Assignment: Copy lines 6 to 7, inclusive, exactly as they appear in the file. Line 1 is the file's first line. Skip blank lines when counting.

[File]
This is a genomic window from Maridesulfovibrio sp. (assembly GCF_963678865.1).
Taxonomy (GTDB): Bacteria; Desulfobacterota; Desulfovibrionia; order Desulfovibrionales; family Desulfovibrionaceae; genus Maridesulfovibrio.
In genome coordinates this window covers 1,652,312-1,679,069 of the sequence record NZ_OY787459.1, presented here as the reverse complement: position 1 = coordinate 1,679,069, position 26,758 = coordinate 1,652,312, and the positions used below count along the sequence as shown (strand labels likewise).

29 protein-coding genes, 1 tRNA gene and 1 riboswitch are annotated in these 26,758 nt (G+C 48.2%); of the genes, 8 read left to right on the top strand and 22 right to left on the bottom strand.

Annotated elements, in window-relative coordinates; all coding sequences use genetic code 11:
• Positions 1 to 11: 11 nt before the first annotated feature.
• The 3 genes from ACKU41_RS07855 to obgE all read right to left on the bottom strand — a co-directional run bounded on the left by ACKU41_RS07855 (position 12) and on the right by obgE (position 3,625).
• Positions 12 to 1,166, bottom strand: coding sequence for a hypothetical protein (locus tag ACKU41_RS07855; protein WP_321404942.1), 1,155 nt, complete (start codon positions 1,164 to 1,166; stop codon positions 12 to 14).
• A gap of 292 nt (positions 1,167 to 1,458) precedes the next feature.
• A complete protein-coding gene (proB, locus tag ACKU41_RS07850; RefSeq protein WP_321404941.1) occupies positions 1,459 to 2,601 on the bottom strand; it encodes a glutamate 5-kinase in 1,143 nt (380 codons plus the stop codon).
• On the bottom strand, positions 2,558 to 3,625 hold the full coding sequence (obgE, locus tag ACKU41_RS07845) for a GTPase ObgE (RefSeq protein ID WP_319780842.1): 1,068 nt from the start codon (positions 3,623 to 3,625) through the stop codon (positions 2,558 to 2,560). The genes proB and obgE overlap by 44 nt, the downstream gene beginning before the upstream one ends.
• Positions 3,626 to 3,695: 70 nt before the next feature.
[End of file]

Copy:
• Positions 1 to 11: 11 nt before the first annotated feature.
• The 3 genes from ACKU41_RS07855 to obgE all read right to left on the bottom strand — a co-directional run bounded on the left by ACKU41_RS07855 (position 12) and on the right by obgE (position 3,625).